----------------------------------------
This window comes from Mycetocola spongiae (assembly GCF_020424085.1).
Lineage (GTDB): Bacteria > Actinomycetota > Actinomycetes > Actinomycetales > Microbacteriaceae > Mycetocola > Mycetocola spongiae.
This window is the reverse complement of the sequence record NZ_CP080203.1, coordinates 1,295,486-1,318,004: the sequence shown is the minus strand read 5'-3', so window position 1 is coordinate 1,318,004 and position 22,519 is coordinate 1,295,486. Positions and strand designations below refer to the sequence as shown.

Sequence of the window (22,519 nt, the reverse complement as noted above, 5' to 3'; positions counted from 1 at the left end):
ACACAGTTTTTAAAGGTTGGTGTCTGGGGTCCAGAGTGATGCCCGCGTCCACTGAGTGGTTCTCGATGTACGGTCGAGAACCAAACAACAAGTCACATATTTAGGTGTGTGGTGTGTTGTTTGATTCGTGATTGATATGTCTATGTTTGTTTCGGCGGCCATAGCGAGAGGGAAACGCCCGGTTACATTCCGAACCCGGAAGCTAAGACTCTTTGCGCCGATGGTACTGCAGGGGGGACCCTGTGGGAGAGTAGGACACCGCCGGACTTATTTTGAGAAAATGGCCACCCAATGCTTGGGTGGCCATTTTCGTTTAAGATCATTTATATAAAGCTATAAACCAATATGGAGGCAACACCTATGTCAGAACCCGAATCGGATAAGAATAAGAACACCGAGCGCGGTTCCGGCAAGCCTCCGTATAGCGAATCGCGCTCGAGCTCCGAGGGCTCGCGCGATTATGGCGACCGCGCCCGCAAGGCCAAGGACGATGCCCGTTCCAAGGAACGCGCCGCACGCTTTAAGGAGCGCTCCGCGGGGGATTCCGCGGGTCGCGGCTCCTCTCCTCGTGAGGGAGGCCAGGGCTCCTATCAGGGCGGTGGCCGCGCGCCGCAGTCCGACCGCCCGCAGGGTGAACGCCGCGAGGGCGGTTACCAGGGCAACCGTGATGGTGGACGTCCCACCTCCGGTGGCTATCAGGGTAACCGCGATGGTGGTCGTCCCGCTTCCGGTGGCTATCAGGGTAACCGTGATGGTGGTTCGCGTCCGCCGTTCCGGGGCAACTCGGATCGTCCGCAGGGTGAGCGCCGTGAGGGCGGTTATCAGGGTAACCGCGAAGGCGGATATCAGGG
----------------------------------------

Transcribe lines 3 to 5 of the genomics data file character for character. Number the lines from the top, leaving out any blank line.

This window is the reverse complement of the sequence record NZ_CP080203.1, coordinates 1,295,486-1,318,004: the sequence shown is the minus strand read 5'-3', so window position 1 is coordinate 1,318,004 and position 22,519 is coordinate 1,295,486. Positions and strand designations below refer to the sequence as shown.

Sequence of the window (22,519 nt, the reverse complement as noted above, 5' to 3'; positions counted from 1 at the left end):
ACACAGTTTTTAAAGGTTGGTGTCTGGGGTCCAGAGTGATGCCCGCGTCCACTGAGTGGTTCTCGATGTACGGTCGAGAACCAAACAACAAGTCACATATTTAGGTGTGTGGTGTGTTGTTTGATTCGTGATTGATATGTCTATGTTTGTTTCGGCGGCCATAGCGAGAGGGAAACGCCCGGTTACATTCCGAACCCGGAAGCTAAGACTCTTTGCGCCGATGGTACTGCAGGGGGGACCCTGTGGGAGAGTAGGACACCGCCGGACTTATTTTGAGAAAATGGCCACCCAATGCTTGGGTGGCCATTTTCGTTTAAGATCATTTATATAAAGCTATAAACCAATATGGAGGCAACACCTATGTCAGAACCCGAATCGGATAAGAATAAGAACACCGAGCGCGGTTCCGGCAAGCCTCCGTATAGCGAATCGCGCTCGAGCTCCGAGGGCTCGCGCGATTATGGCGACCGCGCCCGCAAGGCCAAGGACGATGCCCGTTCCAAGGAACGCGCCGCACGCTTTAAGGAGCGCTCCGCGGGGGATTCCGCGGGTCGCGGCTCCTCTCCTCGTGAGGGAGGCCAGGGCTCCTATCAGGGCGGTGGCCGCGCGCCGCAGTCCGACCGCCCGCAGGGTGAACGCCGCGAGGGCGGTTACCAGGGCAACCGTGATGGTGGACGTCCCACCTCCGGTGGCTATCAGGGTAACCGCGATGGTGGTCGTCCCGCTTCCGGTGGCTATCAGGGTAACCGTGATGGTGGTTCGCGTCCGCCGTTCCGGGGCAACTCGGATCGTCCGCAGGGTGAGCGCCGTGAGGGCGGTTATCAGGGTAACCGCGAAGGCGGATATCAGGG